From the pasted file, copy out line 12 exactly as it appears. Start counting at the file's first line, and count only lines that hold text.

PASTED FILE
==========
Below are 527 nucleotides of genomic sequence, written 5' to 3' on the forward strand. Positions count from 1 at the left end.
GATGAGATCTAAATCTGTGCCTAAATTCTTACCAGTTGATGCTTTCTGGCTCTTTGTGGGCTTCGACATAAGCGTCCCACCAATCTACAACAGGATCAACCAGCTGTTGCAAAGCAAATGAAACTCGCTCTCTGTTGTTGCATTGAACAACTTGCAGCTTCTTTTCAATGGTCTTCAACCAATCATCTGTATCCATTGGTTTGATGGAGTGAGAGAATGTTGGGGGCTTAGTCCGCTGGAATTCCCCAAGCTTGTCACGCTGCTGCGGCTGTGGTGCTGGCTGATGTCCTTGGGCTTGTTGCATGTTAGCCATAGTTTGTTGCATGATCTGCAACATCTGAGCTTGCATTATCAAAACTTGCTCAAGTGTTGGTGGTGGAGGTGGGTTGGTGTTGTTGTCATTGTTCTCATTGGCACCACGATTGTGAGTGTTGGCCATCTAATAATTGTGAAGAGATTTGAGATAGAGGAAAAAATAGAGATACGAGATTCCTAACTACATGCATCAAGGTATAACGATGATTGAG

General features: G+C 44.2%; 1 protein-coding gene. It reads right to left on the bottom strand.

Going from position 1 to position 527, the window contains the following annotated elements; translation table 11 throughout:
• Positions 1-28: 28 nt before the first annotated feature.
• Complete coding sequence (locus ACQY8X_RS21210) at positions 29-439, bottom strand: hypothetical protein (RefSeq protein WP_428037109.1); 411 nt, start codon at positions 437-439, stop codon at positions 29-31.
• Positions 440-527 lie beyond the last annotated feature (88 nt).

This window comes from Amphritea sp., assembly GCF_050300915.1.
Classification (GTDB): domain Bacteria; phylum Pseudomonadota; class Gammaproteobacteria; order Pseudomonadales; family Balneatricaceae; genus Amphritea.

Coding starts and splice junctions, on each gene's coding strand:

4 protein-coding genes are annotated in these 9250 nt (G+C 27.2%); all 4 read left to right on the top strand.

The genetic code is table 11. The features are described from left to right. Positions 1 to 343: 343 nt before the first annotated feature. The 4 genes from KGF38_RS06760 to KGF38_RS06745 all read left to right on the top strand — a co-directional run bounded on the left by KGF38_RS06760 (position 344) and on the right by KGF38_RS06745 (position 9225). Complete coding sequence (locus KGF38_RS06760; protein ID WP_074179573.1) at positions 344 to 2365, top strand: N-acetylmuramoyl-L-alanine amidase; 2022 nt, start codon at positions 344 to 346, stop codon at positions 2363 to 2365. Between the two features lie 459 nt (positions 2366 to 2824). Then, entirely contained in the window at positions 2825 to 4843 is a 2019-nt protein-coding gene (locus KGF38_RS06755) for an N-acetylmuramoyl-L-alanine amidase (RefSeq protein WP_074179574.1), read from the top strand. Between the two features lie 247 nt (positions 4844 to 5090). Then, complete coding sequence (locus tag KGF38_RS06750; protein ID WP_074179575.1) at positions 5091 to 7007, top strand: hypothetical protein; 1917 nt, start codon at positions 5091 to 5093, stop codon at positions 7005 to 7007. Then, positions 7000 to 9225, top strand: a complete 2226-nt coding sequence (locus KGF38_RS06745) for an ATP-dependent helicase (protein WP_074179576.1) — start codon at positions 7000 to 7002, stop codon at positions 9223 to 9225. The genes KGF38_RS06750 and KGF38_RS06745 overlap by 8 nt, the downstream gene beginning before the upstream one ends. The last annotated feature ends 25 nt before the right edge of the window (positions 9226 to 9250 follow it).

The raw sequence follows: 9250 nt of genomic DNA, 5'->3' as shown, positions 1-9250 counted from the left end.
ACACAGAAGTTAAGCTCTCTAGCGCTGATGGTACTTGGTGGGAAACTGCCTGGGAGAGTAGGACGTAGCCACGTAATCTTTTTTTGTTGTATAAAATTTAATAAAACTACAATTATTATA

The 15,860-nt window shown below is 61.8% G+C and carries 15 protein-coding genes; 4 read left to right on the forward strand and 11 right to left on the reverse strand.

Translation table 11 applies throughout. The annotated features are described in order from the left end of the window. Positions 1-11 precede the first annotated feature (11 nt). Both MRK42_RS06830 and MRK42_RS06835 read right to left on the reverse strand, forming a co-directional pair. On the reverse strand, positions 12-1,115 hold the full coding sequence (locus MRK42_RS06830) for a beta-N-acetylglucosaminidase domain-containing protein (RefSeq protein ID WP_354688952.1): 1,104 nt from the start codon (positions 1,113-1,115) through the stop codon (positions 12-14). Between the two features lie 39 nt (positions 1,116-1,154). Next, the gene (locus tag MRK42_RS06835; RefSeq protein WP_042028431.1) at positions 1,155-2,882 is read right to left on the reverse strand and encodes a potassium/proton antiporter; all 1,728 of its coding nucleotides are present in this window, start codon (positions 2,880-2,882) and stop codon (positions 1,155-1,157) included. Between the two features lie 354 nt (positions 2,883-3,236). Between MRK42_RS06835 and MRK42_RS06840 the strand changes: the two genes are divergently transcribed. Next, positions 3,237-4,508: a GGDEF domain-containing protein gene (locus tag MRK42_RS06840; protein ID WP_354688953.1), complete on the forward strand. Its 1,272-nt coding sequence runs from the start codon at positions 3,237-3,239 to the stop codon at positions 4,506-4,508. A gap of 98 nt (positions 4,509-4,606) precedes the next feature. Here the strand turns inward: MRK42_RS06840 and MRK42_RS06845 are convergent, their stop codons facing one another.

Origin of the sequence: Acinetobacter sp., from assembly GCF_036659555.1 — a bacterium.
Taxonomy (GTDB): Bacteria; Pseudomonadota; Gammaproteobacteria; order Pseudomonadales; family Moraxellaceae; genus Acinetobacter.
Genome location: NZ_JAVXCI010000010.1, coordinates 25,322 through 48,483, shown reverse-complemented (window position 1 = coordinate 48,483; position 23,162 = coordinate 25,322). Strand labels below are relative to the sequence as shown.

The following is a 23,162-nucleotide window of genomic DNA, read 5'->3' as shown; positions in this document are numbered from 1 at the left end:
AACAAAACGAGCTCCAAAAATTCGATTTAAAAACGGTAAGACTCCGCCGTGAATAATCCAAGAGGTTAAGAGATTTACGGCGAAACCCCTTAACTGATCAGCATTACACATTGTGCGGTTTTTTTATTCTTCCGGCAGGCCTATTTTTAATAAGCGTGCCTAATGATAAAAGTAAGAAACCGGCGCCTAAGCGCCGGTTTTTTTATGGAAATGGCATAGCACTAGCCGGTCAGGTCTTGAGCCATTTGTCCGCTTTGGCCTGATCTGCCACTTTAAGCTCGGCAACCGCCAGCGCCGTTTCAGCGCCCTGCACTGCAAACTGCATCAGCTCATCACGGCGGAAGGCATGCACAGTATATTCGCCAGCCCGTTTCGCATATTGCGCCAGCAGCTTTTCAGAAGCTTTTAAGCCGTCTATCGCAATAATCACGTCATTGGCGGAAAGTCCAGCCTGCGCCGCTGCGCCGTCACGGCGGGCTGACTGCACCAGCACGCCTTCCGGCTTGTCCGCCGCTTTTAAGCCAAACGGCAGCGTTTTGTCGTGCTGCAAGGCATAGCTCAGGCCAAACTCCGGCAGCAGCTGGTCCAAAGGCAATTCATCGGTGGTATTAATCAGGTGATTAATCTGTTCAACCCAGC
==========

The genetic code is table 11. The features are described from left to right. Positions 1 to 343: 343 nt before the first annotated feature. The 4 genes from KGF38_RS06760 to KGF38_RS06745 all read left to right on the top strand — a co-directional run bounded on the left by KGF38_RS06760 (position 344) and on the right by KGF38_RS06745 (position 9225). Complete coding sequence (locus KGF38_RS06760; protein ID WP_074179573.1) at positions 344 to 2365, top strand: N-acetylmuramoyl-L-alanine amidase; 2022 nt, start codon at positions 344 to 346, stop codon at positions 2363 to 2365. Between the two features lie 459 nt (positions 2366 to 2824). Then, entirely contained in the window at positions 2825 to 4843 is a 2019-nt protein-coding gene (locus KGF38_RS06755) for an N-acetylmuramoyl-L-alanine amidase (RefSeq protein WP_074179574.1), read from the top strand. Between the two features lie 247 nt (positions 4844 to 5090). Then, complete coding sequence (locus tag KGF38_RS06750; protein ID WP_074179575.1) at positions 5091 to 7007, top strand: hypothetical protein; 1917 nt, start codon at positions 5091 to 5093, stop codon at positions 7005 to 7007. Then, positions 7000 to 9225, top strand: a complete 2226-nt coding sequence (locus KGF38_RS06745) for an ATP-dependent helicase (protein WP_074179576.1) — start codon at positions 7000 to 7002, stop codon at positions 9223 to 9225. The genes KGF38_RS06750 and KGF38_RS06745 overlap by 8 nt, the downstream gene beginning before the upstream one ends. The last annotated feature ends 25 nt before the right edge of the window (positions 9226 to 9250 follow it).